Maureen MacKenzie was part of the organizing committee that planned out Lacombe Mural Mosaic, which now hangs outside the Provincial Building downtown. Todd Colin Vaughan/Lacombe Express

Maureen MacKenzie was part of the organizing committee that planned out Lacombe Mural Mosaic, which now hangs outside the Provincial Building downtown. Todd Colin Vaughan/Lacombe Express

Mural Mosaic becomes a staple of Lacombe’s downtown

488 tiles created by locals for public art project

Lacombe recently came together to create a work of art that will be a landmark in the City’s downtown for years to come.

The Mural Mosaic, which features some of the most recognizable treasures in Lacombe, was originally slated to be a Canada 150, but due to budget constraints was pushed to be part of this years’s Culture and Harvest Festival.

“We put this one on the map for this year and we reached out to the community for what they would like to see in it,” Organizer Maureen MacKenzie said. “We had a lot of submissions, but the most popular ones were the Flat Iron Building, our trees and the Research Station.

“With the research station, there is so much being done there but the one thing that was really significant was the development of the Lacombe pig.”

Once a concept was created from local submissions, it was then submitted to the Mural Mosaic team to be mapped out.

“They came back with this design with the pig hanging out. It is awesome,” MacKenzie said.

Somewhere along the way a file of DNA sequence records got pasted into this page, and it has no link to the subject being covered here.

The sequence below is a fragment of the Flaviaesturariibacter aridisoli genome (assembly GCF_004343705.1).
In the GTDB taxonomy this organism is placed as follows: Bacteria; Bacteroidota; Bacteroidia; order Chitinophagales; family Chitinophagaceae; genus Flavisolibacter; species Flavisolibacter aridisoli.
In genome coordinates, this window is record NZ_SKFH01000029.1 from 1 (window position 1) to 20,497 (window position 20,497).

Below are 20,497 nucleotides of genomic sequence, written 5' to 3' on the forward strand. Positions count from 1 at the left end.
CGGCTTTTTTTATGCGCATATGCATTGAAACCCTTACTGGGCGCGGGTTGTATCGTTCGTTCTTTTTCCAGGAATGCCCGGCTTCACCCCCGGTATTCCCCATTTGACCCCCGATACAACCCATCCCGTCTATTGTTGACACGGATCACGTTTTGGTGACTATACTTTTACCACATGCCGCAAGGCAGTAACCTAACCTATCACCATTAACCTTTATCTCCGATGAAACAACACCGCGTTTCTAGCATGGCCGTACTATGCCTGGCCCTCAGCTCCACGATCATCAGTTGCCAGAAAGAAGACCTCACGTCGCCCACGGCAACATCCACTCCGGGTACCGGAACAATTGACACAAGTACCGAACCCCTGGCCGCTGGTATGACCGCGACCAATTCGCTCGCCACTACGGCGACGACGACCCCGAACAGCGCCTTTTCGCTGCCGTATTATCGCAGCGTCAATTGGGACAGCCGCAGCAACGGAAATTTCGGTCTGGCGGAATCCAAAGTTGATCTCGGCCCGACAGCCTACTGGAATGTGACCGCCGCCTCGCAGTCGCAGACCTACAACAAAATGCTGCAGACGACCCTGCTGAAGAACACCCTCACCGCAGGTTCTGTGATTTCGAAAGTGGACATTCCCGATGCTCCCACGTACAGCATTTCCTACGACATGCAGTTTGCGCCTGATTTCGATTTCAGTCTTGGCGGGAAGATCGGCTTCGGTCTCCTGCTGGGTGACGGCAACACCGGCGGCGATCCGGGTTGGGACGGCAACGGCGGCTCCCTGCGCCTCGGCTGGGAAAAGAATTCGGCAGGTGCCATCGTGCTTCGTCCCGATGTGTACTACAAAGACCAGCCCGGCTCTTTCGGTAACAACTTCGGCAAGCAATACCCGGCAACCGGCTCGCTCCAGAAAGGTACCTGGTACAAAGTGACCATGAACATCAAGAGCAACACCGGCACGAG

To complete the mosaic, 488 out of over 600 tiles were created by locals over the course of three days.

“The community embraced the project and we had so many families and our eldest participant was 93. She was a beautiful woman. It was one of those projects that everyone rallied around and created something outstanding,” she said.

The remaining tiles were created by the Mural Mosaic team in order to properly map out the design. Once completed, the Mosaic was put up on the east side of the Provincial Building downtown, where it will call home for the foreseeable future.

They are painted on Dibond panels, which is really sturdy,” MacKenzie said. “We used acrylic paint which dries really well and then they seal coated it. Being on an east wall, it only gets sun for part of the day which helps too.

“They have them all across Canada, they are wearing really well and we figure around 10 years and hopefully much longer than that.”

She added, “If anything ever happens to the building, it has been done in a way that it can be taken down and put somewhere else. It is Lacombe’s forever.”

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